The royalty of Greece, Serbia, Romania, Spain, Holland, Norway, Sweden, Denmark and Belgium are expected to attend, so your chances of a royal encounter may be greater than you think. Practice your bows and curtsies in front of paintings and photographs of the royal family at The National Portrait Gallery, near Trafalgar Square (admission free, St. Martin's Place, npg.org.uk).
A step in the royal direction
Join The Will and Kate Royal Wedding Walk, departing from 17 Bruton St., the birthplace of the queen. See St. James's Palace, where the engagement was announced on Nov. 16; Garrard, the official jeweler of the royal family; and the Polynesian-style Mahiki Club, a favorite hangout of princes William and Harry.
Also on the itinerary: the Jigsaw fashion store where Kate once worked, the offices of Kate's great-grandfather, Richard Noel Middleton, and the John Lobb Bootmakers, where English royalty from Queen Elizabeth II to Prince Harry have all been shod.
Activities and special events
Hop in an original 1960s Classic Mini Cooper for the William and Kate Royal Tour. Your chauffeur will zip you to all the key sites of interest including Buckingham Palace, Westminster Abbey and Clarence House (weekdays 10 a.m. to 5 p.m., $224.25, smallcarbigcity.com). If you are hiring a car, extend your royal snooping with a trip to Highgrove House, the country home of the Prince of Wales. On April 26 Highgrove will be holding a one-off Wedding Celebration Champagne Tea Garden Tour ($120, highgroveshop.com).
Wrap it up
It is possible to buy a life-size commemorative cardboard cutout of the happy couple, but if luggage space is tight, you might consider some of the following as souvenirs of the special occasion. Dartington Crystal will be producing special royal Champagne flutes ($105 a pair, dartington.co.uk), perfect for drinking Prince William Champagne, supplied by the oldest established wine merchant in the U.K. (about $40 a bottle, chalierichards.co.uk).
Pre-order your official fine bone china Royal Wedding Wall Plate from the Royal Collection and look forward to all the happy memories you'll have of the time you have spent sharing in a piece of history ($52.99, www.theukgiftcompany.co.uk).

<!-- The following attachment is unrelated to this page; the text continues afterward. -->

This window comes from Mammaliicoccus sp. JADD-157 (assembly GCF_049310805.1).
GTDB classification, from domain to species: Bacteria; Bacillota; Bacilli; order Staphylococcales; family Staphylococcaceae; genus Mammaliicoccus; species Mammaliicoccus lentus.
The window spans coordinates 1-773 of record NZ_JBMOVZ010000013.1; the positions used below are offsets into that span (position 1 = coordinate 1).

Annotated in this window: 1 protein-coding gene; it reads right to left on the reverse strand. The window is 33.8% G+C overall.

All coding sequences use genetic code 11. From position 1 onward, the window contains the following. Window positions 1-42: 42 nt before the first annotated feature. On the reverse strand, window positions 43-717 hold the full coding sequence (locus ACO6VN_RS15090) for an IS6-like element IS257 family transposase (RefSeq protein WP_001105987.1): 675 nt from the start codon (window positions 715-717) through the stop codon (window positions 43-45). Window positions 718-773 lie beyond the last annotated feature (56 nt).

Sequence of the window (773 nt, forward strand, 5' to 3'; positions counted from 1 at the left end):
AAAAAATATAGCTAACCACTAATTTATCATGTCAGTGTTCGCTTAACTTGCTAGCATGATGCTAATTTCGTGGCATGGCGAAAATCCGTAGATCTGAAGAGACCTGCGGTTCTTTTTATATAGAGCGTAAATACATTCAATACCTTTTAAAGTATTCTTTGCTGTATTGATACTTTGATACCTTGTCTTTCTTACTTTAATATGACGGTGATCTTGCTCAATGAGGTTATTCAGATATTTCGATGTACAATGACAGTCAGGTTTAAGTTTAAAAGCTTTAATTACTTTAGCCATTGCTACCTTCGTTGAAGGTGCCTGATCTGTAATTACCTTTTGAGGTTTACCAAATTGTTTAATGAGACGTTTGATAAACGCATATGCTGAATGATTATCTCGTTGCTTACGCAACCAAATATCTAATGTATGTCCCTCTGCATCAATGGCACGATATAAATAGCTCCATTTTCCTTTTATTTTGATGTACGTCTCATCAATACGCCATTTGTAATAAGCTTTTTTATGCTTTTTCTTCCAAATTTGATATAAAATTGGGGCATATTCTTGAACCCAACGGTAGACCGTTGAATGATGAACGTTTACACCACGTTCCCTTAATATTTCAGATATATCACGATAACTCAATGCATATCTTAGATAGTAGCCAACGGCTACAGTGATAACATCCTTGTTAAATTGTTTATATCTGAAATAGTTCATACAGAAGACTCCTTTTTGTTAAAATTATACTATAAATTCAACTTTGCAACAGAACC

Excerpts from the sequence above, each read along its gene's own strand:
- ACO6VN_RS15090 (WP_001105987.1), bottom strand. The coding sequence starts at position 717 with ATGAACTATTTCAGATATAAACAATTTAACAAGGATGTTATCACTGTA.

AVOIDING ROYAL PAINS IN LONDON
Prepare for the masses VisitLondon.com estimates that the day of the wedding alone will attract some 600,000 visitors. Other projections estimate that more than 1 million people will line the wedding route. Either way, there will be hordes of people bumping into you, slowing you down and stepping in front of you and on your toes.
Be ready to party London officials extended the liquor licenses for bars and pubs to 1 a.m. from the traditional 11 p.m. closing time for two nights. Nightclub closings vary from 2 a.m. to 9 a.m. But partygoers are sure to take their revelry to the streets as well.
Get rail and subway passes ahead of time If you don't buy in advance, be ready to wait in long lines. Most passes can be bought through online travel agencies or independent sites such as visitbritainshop.com, londonpass.com, tfl.gov.uk and VisitLondon.com.
Bring comfortable walking shoes There will no doubt be plenty of cabbies on the streets, but driving will be a challenge. The route between Westminster and Buckingham Palace, and most roads leading to it, will be blocked off for many hours leading up to the wedding and afterward. Security also will be tight. Moreover, the streets of London are under heavy construction as the city prepares for the 2012 Summer Olympics.
Keep your eye out for freebies Free activities are abundant. Unlike most major museums and art galleries in the United States, many in London are free, including the Victoria & Albert Museum, the Museum of London, the Science Museum and the Tate.
Make reservations in advance Book theater, restaurant, palace and museum reservations as soon as you have an itinerary in mind. OpenTable exists in the United Kingdom, as do other entertainment-reservation systems. A Three Palace Royal Pass, available for $56 at visitbritainshop.com, gives you admission to the Tower of London, Hampton Court Palace and Kensington Palace. If you have trouble securing theater tickets in London's West End, there are a number of last-minute, discount-ticket kiosks around Leicester Square. - McClatchy-Tribune Newspapers